Directional lights cast
parallel light rays in a single direction, as the sun does (for
all practical purposes) at the surface of the earth. Directional
lights are primarily used to simulate sunlight. You can adjust the
color of the light and position and rotate the light in 3D space.
Top: Perspective view
of a free directional light
Bottom: Top view of
the same light
Unlike a targeted directional
light, a Free Direct light has no target object. You can move and
rotate the light object to aim it in any direction.
A Free Direct light is
used when you select a Standard sun in your
Because directional rays
are parallel, directional lights have a beam in the shape of a circular
or rectangular prism instead of a "cone."
Direct lights are
supported in a
only if they are pointed downwards,
outside the boundary box of the scene geometry.
To create a free direct light:
- On the Create panel, click (Lights).
- Choose Standard from the drop-down list.
- On the Object Type rollout, click Free
- Click a viewport.
The light is now part of the scene. It points
away from you in the viewport you clicked.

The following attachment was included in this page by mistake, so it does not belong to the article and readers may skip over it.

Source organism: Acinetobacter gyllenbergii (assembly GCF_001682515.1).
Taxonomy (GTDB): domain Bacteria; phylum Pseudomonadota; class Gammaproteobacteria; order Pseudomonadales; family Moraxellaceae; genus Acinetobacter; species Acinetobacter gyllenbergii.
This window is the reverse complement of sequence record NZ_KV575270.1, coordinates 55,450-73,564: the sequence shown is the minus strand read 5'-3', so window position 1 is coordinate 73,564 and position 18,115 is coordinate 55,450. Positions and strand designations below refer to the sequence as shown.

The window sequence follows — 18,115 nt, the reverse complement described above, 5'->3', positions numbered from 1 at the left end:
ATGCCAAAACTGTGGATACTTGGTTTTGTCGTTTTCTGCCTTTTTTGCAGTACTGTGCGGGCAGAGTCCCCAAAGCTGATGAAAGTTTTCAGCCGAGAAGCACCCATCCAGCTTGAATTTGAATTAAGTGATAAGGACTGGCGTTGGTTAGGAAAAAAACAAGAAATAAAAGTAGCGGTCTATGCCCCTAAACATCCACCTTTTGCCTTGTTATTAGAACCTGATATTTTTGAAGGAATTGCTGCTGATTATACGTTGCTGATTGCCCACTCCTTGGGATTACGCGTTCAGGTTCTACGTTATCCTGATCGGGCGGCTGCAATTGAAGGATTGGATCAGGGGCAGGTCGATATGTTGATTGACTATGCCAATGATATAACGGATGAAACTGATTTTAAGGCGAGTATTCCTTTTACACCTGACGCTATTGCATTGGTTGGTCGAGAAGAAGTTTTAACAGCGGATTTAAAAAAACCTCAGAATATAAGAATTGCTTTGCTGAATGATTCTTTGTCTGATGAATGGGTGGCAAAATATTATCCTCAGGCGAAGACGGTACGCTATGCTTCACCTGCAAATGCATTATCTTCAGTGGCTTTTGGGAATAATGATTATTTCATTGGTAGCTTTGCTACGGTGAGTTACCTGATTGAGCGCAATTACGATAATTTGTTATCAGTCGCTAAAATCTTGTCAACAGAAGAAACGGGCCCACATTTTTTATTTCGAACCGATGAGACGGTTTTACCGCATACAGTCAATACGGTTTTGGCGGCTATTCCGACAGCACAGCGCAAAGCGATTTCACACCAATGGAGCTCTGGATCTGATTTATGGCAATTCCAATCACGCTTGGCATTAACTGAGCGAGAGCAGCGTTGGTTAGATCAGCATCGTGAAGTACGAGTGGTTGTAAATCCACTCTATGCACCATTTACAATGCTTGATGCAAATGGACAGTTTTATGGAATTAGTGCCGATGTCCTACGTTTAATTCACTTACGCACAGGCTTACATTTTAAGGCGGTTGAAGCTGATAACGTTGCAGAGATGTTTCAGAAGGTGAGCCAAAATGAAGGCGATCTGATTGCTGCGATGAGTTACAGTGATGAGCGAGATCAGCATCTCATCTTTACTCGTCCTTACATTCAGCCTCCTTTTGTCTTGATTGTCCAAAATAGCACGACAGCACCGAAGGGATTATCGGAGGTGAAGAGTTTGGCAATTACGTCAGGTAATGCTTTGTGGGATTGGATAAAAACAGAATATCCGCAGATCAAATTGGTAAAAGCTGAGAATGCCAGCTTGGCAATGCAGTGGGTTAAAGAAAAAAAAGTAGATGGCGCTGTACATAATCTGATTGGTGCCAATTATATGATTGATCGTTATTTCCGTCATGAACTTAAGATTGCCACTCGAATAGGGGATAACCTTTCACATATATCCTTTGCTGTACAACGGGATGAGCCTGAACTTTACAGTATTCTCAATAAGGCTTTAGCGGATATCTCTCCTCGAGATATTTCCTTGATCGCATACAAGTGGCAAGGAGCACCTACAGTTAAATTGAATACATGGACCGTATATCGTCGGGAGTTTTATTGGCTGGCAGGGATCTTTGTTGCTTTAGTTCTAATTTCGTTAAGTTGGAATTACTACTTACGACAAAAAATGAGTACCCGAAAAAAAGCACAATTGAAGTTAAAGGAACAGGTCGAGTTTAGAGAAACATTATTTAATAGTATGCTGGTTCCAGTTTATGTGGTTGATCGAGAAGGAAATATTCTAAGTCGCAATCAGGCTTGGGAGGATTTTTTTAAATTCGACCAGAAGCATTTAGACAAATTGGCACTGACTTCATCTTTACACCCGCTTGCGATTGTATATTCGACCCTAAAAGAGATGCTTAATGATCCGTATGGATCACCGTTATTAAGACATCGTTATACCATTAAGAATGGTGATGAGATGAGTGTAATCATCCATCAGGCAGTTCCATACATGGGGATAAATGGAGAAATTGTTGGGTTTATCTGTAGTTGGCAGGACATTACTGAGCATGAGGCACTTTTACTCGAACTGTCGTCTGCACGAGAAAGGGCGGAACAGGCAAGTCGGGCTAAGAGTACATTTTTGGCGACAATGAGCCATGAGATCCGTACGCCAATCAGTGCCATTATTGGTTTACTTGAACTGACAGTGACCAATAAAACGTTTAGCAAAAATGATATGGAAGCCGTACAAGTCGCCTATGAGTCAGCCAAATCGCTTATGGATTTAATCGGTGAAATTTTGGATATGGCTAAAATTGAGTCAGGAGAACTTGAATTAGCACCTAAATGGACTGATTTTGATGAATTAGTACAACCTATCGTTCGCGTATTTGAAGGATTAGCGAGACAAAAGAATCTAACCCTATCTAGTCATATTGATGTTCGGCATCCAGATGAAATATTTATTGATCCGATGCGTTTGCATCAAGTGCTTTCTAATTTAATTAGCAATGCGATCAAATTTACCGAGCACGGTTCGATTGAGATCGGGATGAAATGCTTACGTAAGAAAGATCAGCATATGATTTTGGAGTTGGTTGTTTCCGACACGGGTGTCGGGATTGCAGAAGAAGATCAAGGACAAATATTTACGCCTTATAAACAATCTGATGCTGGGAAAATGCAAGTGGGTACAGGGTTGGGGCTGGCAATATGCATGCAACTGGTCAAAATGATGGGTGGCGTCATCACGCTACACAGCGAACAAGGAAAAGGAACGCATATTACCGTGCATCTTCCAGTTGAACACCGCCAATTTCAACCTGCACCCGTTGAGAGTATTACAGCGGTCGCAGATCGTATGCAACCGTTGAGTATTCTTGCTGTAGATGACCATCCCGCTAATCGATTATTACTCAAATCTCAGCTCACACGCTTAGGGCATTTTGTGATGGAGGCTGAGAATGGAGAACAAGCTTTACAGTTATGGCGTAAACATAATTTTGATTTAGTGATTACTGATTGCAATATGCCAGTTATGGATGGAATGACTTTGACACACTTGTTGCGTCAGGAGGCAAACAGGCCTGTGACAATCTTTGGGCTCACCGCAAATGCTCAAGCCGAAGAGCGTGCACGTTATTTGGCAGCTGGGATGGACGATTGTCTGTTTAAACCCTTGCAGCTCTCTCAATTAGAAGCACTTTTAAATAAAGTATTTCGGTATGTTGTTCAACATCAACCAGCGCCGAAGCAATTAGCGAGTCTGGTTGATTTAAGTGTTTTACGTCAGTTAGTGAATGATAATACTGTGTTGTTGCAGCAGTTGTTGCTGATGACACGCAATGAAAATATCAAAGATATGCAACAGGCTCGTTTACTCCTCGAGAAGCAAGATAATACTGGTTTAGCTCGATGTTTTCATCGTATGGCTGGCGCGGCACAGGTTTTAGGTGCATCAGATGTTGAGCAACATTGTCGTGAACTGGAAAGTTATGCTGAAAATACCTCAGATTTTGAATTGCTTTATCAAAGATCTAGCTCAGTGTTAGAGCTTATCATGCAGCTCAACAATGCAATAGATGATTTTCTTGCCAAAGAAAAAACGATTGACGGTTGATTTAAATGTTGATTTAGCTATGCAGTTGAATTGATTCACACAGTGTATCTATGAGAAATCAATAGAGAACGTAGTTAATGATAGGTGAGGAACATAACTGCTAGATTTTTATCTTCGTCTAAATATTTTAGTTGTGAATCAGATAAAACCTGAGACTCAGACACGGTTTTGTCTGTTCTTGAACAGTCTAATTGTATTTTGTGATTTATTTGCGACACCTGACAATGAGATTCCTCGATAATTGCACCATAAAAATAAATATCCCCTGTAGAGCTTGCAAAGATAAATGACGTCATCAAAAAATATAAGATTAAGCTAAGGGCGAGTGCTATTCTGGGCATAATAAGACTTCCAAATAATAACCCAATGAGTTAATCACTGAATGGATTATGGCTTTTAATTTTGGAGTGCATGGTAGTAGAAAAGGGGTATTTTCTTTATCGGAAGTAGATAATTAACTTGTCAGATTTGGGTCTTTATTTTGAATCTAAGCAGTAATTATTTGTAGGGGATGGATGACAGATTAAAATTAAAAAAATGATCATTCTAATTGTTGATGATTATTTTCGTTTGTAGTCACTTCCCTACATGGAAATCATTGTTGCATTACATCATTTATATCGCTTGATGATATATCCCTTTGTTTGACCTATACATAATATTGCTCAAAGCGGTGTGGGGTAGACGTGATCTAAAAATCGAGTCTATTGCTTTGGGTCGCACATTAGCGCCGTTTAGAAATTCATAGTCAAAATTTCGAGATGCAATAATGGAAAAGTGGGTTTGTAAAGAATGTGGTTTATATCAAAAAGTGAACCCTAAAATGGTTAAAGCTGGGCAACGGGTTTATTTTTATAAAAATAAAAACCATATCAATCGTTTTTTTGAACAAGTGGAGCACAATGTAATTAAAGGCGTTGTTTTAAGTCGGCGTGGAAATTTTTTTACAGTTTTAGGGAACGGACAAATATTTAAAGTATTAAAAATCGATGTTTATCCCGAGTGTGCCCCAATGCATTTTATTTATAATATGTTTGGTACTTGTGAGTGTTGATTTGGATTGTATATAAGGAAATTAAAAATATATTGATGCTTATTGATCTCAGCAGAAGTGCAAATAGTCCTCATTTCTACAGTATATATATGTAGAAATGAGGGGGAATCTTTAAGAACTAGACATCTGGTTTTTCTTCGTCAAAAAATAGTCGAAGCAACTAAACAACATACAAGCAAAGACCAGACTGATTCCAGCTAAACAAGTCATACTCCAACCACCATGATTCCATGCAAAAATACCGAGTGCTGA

- Set the creation parameters.
To adjust the light's direction, you can rotate
it as you would any object.
To change a viewport to a Light view:
- Click or right-click the POV viewport
3ds Max Design opens the
View viewport label menu..
- Choose Lights.
The Lights submenu shows the name of each spotlight
or directional light in the scene.
- Choose the name of the light you want.
The viewport now shows the light's point of
view. You can use the
Controls to adjust the light.
The default keyboard shortcut for switching
to a Light viewport is $.
When you create a Free
Direct light, the Targeted parameter is adjustable on the
Parameters rollout. This is a fixed value
for target lights.
When on, 3ds Max Design sets
a point to use as an invisible target about which the Free Direct
light can orbit. The spinner adjusts the distance to the target.
This parameter also affects
the length of the light's cone display.